It had finally come, the first real snow of winter. Robert Jeffries knew she would come with it, as she had ever since they’d met ten years ago. He had only been fifteen then. He’d gotten into another argument with Mom and stormed out the door and into the snow. He wasn’t thinking and he was over a mile from their cabin, with the town a three-hour walk away, when he realized he wasn’t going to make it back.
His feet and hands were numb. He was trembling. The sun was low on the western horizon. The worst thing was that he was lost. He’d stumbled, falling off the path, gotten turned around, disoriented. If he couldn’t make it back home by dark, he was going to die.
“Man-child, what brings you out into my Father’s domain so ill prepared?”
Robert had been hanging onto the trunk of a tree so he wouldn’t collapse in the snow. He looked toward the voice. If she had a place nearby, he was saved.
Then he saw her.
“I’ve got to be dreaming,” he said, teeth chattering between blue lips.
She was beautiful, the most beautiful girl he’d ever seen. Her skin the color of alabaster, her hair long, just very slightly yellowish, or was it picking up the light of a dying sun? If her eyes had any color at all, they were blue, but the blue of a mountain stream, one just on the verge of freezing. She wasn’t wearing any clothes, not even shoes or boots, and yet she seemed perfectly comfortable and at home among the ice and snow.
“Please…please help me.” Robert couldn’t feel his hands anymore. He was still leaning against the tree but his legs were giving out. If he laid down now, he’d never be able to get up again. His vision was blurring but he thought he saw her walking toward him, her shadow somehow sheltering the teen as he lost consciousness.
He woke up back at the cabin by the fireplace. Robert’s Mom found him collapsed on the front porch. She’d heard a knock at the door and thanked God her little boy had come home safe. When she opened it, he was at her feet unconscious. There was no way he could have been the one to have knocked. Hester Jeffries looked for someone else, someone who might have brought the boy home, but she only saw what looked like barefoot tracks in the snow leading into the forest.
Mom had died of cancer six months ago. She left him the cabin and everything else she owned, which wasn’t much. He moved into the city the day he turned 18, learned a trade, and earned enough for a small place and a simple life. He visited the cabin in the mountains every winter on the anniversary of meeting her.
At first he thought she was a hallucination, that he’d been delirious, but then how did he get back home? Mom said that his footprints weren’t the ones in the snow leading to and then away from their cabin. They were smaller, bare feet, probably a woman’s. But how could a woman have carried an unconscious 15-year-old over a mile-and-a-half to safety?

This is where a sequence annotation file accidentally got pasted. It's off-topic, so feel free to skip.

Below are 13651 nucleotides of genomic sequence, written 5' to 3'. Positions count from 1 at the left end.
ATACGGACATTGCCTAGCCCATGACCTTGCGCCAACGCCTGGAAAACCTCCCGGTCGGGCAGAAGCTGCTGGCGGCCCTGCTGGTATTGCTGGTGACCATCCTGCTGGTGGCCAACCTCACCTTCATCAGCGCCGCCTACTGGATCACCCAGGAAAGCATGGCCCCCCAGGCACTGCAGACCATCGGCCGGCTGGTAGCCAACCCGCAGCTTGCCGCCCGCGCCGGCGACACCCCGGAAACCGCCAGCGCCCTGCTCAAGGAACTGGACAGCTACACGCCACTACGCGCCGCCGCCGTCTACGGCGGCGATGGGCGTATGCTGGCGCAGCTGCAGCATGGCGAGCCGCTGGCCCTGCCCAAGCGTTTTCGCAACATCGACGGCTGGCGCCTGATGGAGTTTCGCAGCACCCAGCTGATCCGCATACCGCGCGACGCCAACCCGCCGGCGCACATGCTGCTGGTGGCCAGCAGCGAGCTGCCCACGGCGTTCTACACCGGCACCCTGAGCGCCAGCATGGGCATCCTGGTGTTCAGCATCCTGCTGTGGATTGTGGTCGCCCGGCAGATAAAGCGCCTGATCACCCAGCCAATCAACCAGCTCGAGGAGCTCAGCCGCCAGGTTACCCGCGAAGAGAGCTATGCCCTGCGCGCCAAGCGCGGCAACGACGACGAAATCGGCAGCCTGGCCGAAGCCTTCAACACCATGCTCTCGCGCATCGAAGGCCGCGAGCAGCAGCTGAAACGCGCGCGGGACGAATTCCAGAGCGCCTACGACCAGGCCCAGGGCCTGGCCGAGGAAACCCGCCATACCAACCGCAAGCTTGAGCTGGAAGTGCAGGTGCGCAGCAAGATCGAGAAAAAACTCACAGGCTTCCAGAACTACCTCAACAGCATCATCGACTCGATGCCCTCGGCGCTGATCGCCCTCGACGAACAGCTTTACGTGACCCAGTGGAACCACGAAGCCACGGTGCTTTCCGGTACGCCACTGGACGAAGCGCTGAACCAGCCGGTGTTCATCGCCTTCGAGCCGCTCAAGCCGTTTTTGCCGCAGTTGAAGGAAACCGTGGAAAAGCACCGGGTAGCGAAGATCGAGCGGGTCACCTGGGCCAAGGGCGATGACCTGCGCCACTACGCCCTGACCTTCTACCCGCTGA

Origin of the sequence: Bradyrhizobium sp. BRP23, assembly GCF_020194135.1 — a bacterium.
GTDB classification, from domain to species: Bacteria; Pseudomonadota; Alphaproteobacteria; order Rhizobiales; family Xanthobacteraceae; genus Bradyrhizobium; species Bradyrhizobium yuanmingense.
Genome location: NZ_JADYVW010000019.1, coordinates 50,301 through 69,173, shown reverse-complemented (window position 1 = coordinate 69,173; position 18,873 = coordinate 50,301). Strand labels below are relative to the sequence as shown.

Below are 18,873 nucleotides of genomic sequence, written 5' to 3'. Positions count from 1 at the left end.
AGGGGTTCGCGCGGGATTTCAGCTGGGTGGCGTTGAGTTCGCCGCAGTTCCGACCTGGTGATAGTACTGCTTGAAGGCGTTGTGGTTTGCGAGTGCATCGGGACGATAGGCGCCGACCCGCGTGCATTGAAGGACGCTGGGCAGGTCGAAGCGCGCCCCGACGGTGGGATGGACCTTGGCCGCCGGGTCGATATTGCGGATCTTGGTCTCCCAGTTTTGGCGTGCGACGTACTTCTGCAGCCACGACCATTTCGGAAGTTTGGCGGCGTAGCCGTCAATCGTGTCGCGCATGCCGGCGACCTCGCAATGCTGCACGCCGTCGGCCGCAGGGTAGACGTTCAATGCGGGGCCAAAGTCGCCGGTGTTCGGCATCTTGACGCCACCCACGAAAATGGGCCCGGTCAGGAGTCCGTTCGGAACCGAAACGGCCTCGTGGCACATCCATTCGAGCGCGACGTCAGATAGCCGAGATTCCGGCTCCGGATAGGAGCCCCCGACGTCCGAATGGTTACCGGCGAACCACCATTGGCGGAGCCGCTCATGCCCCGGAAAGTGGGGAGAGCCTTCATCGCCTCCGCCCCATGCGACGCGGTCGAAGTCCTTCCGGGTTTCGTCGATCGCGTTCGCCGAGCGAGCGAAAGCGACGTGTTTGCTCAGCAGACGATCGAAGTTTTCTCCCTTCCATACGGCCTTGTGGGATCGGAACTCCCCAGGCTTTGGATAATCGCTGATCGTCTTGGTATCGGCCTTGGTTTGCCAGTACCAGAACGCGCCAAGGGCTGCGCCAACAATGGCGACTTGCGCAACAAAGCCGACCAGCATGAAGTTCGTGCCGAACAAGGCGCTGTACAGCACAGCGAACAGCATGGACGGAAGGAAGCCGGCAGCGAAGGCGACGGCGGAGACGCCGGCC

A year later, aged 16, Robert went back. He told Mom he was just going for a walk. This time he was in a good pair of boots, heavy jacket, gloves, wool hat. He took a flashlight and stayed on the path, that is until he found the place where he’d fallen last year. Then he carefully made his way down toward the stream, the place where someone had built a tiny bridge.
He could hear the water trickling as it flowed downward. He could hear the crunch of the snow under his feet as he took cautious steps. It was beautiful, a crystal wonderland, a pure white paradise, lightly illuminated by the distant red and yellow orb to his right.
“You have come back, man-child. I wondered if you would visit me again.”
There she was, exactly the same as he remembered her. How could she stand being totally naked in below freezing weather?
Oh God, she was beautiful, more beautiful than any dream of loveliness he had ever imagined. The girls he thought were pretty or “hot” at school were nothing compared to her. She was everything.
“I…I wanted to know if you were real.”
“I am as real as the ice beneath your feet and the snow bedecking the trees overhead, man-child.”
“I’m Robert. That’s my name.” He felt like an idiot. What do you say to someone who might as well be a goddess?
“I am Eira, Robert. My father is Ymir.”
“Do you live around here? Aren’t you cold, I mean, dressed like that and all?”
“Am I not beautiful, oh man-child Robert?” She opened her arms and then pirouetted, laughing with delight, displaying her every favor. Robert felt embarrassed and aroused and confused and yet he couldn’t look away, couldn’t walk away from the snow princess, if that’s what she was.